“There is a price ceiling placed on STS by the government. Any charges that would not be passed on to the consumers would be resisted. Marketers cannot be made to bear the brunt of changes.
“We have communicated our position on the issue to the federal government. We don’t want to be blamed at the end of the day,” he added.
Speaking on the persistent scarcity of petrol, Isong said it depends on NNPC which is the sole importer of fuel. He said more products have been imported but that it would take a while for it to clear.
Oil price hits $105 over Russia, Ukraine faceoff
Crude oil price hit a record $105 per barrel on Thursday after an escalated face-off between Russia and Ukraine being the highest since August 2014, records show.
Russia is said to be the third-largest oil producer and second-largest oil exporter. Already, the Organisation of Petroleum Exporting Countries and its alliance OPEC+ of which Nigeria is a member, is expanding production output but more countries are unable to meet their quota prompting supply decline amidst rising demand.
Reports said Russia launched an attack on Ukraine early Thursday with Ukraine guarding its borders and downing at least five Russian fighter jets.
According to a Reuters report, at least three major buyers of Russian oil were unable to post Letters of Credit from Western banks to cover purchases on Thursday.
Brent crude was up $7.26, or 7.5%, at $104.10 a barrel as of 1437 GMT, having touched a high of $105.79.
If the faceoff continues, experts fear crude oil price may continue to be above $100 per barrel unless there is more alternative of the US shale oil or the Iran crude.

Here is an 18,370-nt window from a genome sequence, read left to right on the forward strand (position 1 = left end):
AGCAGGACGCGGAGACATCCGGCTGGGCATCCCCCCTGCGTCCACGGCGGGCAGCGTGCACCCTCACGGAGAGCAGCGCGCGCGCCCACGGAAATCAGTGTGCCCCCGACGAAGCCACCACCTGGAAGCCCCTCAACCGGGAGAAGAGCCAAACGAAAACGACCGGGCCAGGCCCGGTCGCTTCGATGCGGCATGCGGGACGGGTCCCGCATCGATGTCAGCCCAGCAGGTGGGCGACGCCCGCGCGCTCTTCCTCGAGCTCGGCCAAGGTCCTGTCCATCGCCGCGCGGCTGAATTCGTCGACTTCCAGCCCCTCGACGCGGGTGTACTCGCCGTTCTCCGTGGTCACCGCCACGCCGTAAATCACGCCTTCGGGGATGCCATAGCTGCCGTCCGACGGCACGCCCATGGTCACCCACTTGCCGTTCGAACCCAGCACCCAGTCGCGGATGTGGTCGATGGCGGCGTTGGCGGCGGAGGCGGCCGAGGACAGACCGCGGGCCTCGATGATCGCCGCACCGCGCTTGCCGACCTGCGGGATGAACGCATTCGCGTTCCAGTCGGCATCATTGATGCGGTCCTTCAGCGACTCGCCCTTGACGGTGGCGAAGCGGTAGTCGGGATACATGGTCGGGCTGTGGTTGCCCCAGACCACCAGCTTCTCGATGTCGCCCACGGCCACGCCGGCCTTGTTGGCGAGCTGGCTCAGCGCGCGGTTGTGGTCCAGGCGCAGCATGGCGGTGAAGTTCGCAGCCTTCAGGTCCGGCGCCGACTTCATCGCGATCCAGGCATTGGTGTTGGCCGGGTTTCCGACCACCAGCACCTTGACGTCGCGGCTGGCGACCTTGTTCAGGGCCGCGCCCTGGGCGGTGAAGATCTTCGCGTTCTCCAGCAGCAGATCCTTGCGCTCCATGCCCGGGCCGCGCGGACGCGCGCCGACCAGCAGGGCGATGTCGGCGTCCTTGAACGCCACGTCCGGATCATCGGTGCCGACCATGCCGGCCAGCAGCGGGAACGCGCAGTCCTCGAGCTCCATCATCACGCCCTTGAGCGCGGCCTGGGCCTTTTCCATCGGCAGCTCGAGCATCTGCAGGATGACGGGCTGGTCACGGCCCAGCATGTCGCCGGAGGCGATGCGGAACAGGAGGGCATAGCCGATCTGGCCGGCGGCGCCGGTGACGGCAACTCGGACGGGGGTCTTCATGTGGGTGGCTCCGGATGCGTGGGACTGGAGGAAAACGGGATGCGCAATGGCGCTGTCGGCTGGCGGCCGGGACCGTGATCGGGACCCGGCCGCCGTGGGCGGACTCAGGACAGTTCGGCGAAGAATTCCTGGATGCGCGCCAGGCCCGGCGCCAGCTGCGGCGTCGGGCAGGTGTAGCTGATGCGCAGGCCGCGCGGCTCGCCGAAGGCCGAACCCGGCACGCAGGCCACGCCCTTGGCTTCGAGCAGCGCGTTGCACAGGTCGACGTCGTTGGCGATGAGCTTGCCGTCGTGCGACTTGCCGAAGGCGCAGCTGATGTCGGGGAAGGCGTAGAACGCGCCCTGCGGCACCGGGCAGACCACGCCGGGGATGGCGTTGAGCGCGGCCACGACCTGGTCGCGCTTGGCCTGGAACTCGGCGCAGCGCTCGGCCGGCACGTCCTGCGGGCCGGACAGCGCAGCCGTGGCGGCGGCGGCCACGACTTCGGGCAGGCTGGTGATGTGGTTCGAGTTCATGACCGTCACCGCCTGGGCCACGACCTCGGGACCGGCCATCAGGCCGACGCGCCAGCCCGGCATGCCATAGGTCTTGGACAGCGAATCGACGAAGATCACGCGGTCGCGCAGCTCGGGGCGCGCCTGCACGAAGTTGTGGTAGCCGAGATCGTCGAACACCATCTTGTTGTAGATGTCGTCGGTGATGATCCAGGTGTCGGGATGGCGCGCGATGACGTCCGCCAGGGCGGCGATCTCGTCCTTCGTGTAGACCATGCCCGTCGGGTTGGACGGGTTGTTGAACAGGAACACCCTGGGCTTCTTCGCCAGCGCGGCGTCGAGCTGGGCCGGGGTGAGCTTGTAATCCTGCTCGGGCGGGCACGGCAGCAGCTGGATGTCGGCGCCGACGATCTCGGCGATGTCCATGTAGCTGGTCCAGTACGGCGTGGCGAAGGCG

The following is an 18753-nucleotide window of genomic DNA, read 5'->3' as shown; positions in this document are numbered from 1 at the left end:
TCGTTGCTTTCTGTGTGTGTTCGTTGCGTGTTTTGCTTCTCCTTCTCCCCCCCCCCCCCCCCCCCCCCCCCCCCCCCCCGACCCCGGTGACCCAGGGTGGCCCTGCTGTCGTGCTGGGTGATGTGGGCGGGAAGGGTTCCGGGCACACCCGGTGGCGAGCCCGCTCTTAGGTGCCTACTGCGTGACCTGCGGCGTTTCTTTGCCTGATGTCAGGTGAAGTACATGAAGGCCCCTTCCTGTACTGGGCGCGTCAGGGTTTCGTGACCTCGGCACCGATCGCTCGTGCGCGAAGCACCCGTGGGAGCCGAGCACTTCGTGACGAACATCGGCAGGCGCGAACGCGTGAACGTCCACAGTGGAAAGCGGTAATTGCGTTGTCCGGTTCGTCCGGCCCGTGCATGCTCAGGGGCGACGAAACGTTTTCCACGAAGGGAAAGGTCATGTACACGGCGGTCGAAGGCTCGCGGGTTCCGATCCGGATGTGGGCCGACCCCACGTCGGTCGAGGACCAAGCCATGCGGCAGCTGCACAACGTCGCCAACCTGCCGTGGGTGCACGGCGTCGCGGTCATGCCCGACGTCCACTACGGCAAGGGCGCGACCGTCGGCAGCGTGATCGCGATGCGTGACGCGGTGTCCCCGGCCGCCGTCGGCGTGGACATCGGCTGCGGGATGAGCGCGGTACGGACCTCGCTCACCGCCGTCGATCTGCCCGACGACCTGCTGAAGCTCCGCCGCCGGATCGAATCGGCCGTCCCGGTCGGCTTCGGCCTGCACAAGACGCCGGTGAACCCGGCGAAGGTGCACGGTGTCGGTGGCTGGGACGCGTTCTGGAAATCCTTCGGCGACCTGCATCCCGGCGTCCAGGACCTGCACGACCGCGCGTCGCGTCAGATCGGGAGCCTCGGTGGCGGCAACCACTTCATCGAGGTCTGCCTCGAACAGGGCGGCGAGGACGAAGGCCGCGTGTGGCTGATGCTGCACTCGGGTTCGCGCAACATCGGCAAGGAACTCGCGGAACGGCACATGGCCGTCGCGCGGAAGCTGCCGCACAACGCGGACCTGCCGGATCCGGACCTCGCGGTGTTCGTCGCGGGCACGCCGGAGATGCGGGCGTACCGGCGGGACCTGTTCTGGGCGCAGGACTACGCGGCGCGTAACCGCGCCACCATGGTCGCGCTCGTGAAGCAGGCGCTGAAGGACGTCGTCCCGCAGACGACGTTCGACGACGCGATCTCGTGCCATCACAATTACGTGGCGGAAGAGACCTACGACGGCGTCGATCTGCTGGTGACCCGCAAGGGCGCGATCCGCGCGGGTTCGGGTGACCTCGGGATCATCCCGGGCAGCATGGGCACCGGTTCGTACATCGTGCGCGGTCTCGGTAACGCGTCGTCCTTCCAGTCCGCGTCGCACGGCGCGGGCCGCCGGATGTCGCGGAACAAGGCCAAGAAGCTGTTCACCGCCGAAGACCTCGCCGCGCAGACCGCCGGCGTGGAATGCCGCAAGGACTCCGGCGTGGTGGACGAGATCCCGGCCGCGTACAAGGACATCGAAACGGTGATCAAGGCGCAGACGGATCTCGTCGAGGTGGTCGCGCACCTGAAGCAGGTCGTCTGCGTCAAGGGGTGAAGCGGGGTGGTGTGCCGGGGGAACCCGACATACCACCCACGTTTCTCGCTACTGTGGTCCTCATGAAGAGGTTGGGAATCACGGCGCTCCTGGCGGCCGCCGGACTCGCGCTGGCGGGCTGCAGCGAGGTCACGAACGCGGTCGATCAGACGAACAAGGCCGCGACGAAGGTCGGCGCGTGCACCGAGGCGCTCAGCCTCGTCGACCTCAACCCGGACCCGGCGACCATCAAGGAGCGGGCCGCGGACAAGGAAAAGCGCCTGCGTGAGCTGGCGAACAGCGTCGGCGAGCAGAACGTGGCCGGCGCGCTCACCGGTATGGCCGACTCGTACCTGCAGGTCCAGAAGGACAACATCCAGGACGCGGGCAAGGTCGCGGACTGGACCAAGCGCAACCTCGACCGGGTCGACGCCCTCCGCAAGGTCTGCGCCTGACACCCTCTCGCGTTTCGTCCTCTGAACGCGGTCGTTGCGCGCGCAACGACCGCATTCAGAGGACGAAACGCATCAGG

The rise in crude oil price means higher income for Nigeria as the current N17 trillion budget is benchmarked on $62 a barrel.
OPEC+ continues to expand output, but output remains limited by sabotage at 1.4 – 1.6 million barrels per day (bpd) for Nigeria.
However, on the other hand, it may translate to higher hike in petrol price for local consumption amidst issues of funding over N3 trillion subsidy for this fiscal year.
NNPC Ltd had proposed up to N270 billion per month to sustain the N162 to N165 per litre retail price despite having a landing cost of over N200, reports reveal.
Expert reacts on oil price rise
According to a senior lecturer (Economics) at the Lagos Business School, Dr. Bongo Adi, the 1991 Gulf War gave Nigeria a windfall, during the Babangida era. It wasn’t fully accounted for.
“Oil is $105/barrel; the fuel pump price is high; we see high inflation all over the world. Nigeria is also importing from the same market, so it’ not going to help us. And that is what I say about the current high price of petrol in Nigeria, which some people erroneously link to the contaminated fuel,” he explained.
Adi said even though oil has risen, our production remains at about 1.4mb/d, against 2.2mb/d. Nigeria is actually running short on volume, so that means revenue suffers a severe shortfall.
“So, if the Dangote Refinery comes on stream, I can say that this is going to be a windfall for Nigeria. Because from what we read, Nigeria is going to sell crude oil to the refinery in naira not in dollars,” Adi enthused about the refinery billed to begin operation by year end.
By Vincent Nwamma, Eugene Agha, Abdullateef Aliyu (Lagos) & Simon E. Sunday (Abuja)